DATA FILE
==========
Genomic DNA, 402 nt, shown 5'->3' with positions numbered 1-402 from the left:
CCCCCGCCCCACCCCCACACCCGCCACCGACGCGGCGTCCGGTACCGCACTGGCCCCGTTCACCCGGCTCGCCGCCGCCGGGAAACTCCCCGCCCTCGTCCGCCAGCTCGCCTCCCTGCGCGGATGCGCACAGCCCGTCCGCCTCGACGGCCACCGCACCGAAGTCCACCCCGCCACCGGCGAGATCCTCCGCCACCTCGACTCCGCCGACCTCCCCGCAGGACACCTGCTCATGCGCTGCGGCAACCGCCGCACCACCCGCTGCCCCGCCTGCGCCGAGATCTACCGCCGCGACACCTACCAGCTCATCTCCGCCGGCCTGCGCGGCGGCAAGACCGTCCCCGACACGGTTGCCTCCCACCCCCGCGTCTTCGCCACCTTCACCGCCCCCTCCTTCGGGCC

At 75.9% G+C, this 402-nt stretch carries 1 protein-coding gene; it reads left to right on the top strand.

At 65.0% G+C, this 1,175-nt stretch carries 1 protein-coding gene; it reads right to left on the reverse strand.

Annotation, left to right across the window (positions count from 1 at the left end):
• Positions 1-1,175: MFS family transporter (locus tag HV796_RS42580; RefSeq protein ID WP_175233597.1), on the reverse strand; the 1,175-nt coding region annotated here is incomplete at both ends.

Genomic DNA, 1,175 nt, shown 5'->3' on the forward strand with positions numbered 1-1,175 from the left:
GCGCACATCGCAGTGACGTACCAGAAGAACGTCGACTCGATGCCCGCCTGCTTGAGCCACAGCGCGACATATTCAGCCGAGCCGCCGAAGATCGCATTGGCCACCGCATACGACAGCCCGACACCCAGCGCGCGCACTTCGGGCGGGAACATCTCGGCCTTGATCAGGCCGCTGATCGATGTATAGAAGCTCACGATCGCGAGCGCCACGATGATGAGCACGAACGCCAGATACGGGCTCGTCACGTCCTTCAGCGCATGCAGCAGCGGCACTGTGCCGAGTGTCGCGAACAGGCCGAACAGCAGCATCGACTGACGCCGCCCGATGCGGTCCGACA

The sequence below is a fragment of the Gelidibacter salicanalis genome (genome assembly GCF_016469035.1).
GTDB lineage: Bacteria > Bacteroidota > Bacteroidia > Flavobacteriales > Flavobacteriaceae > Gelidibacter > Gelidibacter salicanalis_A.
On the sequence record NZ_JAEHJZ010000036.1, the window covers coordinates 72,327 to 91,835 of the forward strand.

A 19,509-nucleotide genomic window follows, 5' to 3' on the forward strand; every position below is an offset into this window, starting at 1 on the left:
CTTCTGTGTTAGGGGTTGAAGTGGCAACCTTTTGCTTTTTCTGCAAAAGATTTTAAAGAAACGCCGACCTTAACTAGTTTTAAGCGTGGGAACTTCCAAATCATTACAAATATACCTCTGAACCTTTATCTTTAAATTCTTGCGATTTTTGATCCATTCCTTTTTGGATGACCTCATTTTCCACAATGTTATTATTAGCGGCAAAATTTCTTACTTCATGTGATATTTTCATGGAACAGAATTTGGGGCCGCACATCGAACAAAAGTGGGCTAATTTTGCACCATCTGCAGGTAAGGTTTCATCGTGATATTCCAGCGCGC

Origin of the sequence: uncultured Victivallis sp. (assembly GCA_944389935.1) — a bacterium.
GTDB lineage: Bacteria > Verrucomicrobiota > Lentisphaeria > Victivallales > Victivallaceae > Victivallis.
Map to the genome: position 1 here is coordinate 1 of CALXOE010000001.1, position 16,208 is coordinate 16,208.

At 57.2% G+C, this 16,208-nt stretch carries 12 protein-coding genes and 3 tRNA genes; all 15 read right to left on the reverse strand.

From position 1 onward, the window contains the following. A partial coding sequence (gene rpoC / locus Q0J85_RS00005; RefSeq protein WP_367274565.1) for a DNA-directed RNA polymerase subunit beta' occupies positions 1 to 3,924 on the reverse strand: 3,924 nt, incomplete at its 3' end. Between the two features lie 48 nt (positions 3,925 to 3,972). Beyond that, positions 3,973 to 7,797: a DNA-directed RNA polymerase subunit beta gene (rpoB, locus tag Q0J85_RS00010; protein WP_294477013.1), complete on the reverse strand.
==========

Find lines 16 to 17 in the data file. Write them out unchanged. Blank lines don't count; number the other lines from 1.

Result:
Map to the genome: position 1 here is coordinate 1 of CALXOE010000001.1, position 16,208 is coordinate 16,208.

At 57.2% G+C, this 16,208-nt stretch carries 12 protein-coding genes and 3 tRNA genes; all 15 read right to left on the reverse strand.